The source data of this paper used to support the findings of this study have not been made available because a part of the developed source is confidential. No data were used to support this study.
Conflicts of Interest
The authors declare that they have no conflicts of interest.
This study was supported by the Institute for Information & Communication Technology Planning & Evaluation grant funded by the Korea Ministry of Science and ICT (No. 2020-0-00105).
- M. Kim, “IoT devices grow 2.5x in 2022, expecting half the world's networking devices,” Tech. Rep., Science Times, 2019.
- L. Mearian, “IoT can be a blockchain killer app… Active PoC of large companies,” Tech. Rep., IT World, 2018.
- B. L. Risteska Stojkoska and K. V. Trivodaliev, “A review of Internet of Things for smart home: challenges and solutions,” Journal of Cleaner Production, vol. 140, pp. 1454–1464, 2017.
- Y. Seo, J. Song, and Y. Kong, “Blockchain technology: prospect and implications in perspective of industry and society,” Tech. Rep., SPRI Issue report, No. 2017-004, 2017.
- A. Dorri, S. S. Kanhere, R. Jurdak, and P. Gauravaram, “Blockchain for IoT security and privacy: the case study of a smart home,” in 2017 IEEE International Conference on Pervasive Computing and Communications Workshops (PerCom Workshops), pp. 618–623, Kona, HI, USA, 2017.
- Y. Zhang, S. Kasahara, Y. Shen, X. Jiang, and J. Wan, “Smart contract-based access control for the Internet of Things,” IEEE Internet of Things Journal, vol. 6, no. 2, pp. 1594–1605, 2019.
- P. Manjunath, R. Soman, and D. P. Gajkumar Shah, “IoT and block chain driven intelligent transportation system,” in 2018 Second International Conference on Green computing and Internet of Things (ICGCIoT), pp. 290–293, Bangalore, India, 2018.
- S. Kushch and F. Prieto-Castrillo, “Blockchain for dynamic nodes in a smart city,” in 2019 IEEE 5th World Forum on Internet of Things (WF-IoT), pp. 29–34, Limerick, Ireland, 2019.
- M. Kim and Y. Kim, “Development of IoT device management system using blockchain DPoS consensus algorithm,” Journal of IKEEE, vol. 23, no. 2, pp. 508–516, 2019.
- X. Li, P. Jiang, T. Chen, X. Luo, and Q. Wen, “A survey on the security of blockchain systems,” Future Generation Computer Systems, vol. 107, 2020.
- G.-T. Nguyen and K. Kim, “A survey about consensus algorithms used in blockchain,” Journal of Information Processing Systems, vol. 14, no. 1, pp. 101–128, 2018.
- S. Nakamoto, Bitcoin: A Peer-to-Peer Electronic Cash System, 2019, 2008, https://bitcoin.org/bitcoin.pdf.
- “Introduction to smart contracts — Solidity 0.5.8 documentation,” 2019, https://solidity.readthedocs.io/en/v0.5.8/introduction-to-smart-contracts.html.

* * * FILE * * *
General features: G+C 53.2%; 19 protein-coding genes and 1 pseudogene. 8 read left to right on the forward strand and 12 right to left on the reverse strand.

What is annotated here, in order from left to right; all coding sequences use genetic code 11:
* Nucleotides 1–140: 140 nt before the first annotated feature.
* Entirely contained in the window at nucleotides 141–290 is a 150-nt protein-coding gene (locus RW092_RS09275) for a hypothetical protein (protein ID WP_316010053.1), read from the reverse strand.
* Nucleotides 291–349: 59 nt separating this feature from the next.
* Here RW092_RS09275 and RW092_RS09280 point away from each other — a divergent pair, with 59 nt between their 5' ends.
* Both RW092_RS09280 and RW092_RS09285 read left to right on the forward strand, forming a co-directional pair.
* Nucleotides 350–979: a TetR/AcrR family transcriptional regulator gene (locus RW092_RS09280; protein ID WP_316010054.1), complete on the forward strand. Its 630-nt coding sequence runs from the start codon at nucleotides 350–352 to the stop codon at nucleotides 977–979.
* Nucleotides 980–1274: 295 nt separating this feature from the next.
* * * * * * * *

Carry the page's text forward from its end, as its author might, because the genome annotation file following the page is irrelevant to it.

- J.-R. Kim, “Overview of smart healthcare technology,” The Magazine of the IEEE, vol. 44, no. 2, pp. 18–23, 2017.
- K. Tuck, “Tilt sensing using linear accelerometers,” Tech. Rep., Freescale Semiconductor AN3461, 2007.
- Y. Liu, R. Wang, H. Huang, Y. Zeng, and H. He, “Applying support vector machine to P2P traffic identification with smooth processing,” in 2006 8th international Conference on Signal Processing, vol. 3, pp. 16–20, Guilin, China, 2006.
- D. Zhuang, B. Zhang, Q. Yang, J. Yan, Z. Chen, and Y. Chen, “Efficient text classification by weighted proximal SVM,” in Proceedings of the Fifth IEEE International Conference on Data Mining, pp. 538–545, Houston, TX, USA, 2005.
- R. Roman, J. Zhou, and J. Lopez, “On the features and challenges of security and privacy in distributed Internet of Things,” Computer Networks, vol. 57, no. 10, pp. 2266–2279, 2013.
- D. Christin, A. Reinhardt, P. S. Mogre, and R. Steinmetz, “Wireless sensor networks and the Internet of Things: selected challenges,” in Proceedings of the 8th GI/ITG KuVS Fachgespräch Drahtlose sensornetze, pp. 31–34, Harburg, Germany, 2009.
- M. J. Covington and R. Carskadden, “Threat implications of the Internet of Things,” in Cyber Conflict (CyCon), pp. 1–12.
- A. Alcaide, P. Esther, M. José, and R. Arturo, “Anonymous authentication for privacy-preserving IoT target-driven applications,” Computers & Security, vol. 37, pp. 111–123, 2013.
- X. Lin, S. Lin, and Q. Haipeng, “Insecurity of an anonymous authentication for privacy-preserving IoT target-driven applications,” Computers & Security, vol. 48, pp. 142–149, 2015.
- J. B. Bernabe, L. H. Jose, V. M. Moreno, and A. F. S. Gomez, “Privacy-preserving security framework for a social-aware Internet of Things,” in International conference on ubiquitous computing and ambient intelligence, pp. 408–415, Cham, 2014.
- A. Ukil, S. Bandyopadhyay, and A. Pal, “IoT privacy: to be private or not to be private,” in Computer Communications Workshops (INFOCOM WKSHPS), pp. 123-124.
- S. Sicari, A. Rizzardi, L. A. Grieco, and A. Coen-Porisini, “Security, privacy and trust in Internet of Things: the road ahead,” Computer Networks, vol. 76, pp. 146–164, 2015.
- M. Singh and S. Kim, “Blockchain based intelligent vehicle data sharing framework,” 2017, https://arxiv.org/abs/1708.09721.
- S. Rowan, M. Clear, M. Gerla, M. Huggard, and C. M. Goldrick, “Securing vehicle to vehicle communications using blockchain through visible light and acoustic side-channels,” 2017, https://arxiv.org/abs/1704.02553.
- R. W. van der Heijden, F. Engelmann, D. Mödinger, F. Schönig, and F. Kargl, “Blackchain: scalability for resource-constrained accountable vehicle-to-X communication,” in Proceedings of the 1st Workshop on Scalable and Resilient Infrastructures for Distributed Ledgers, pp. 1–5, Rennes, France, 2017.
Copyright © 2021 Soon Hyeong Jeong et al. This is an open access article distributed under the Creative Commons Attribution License, which permits unrestricted use, distribution, and reproduction in any medium, provided the original work is properly cited.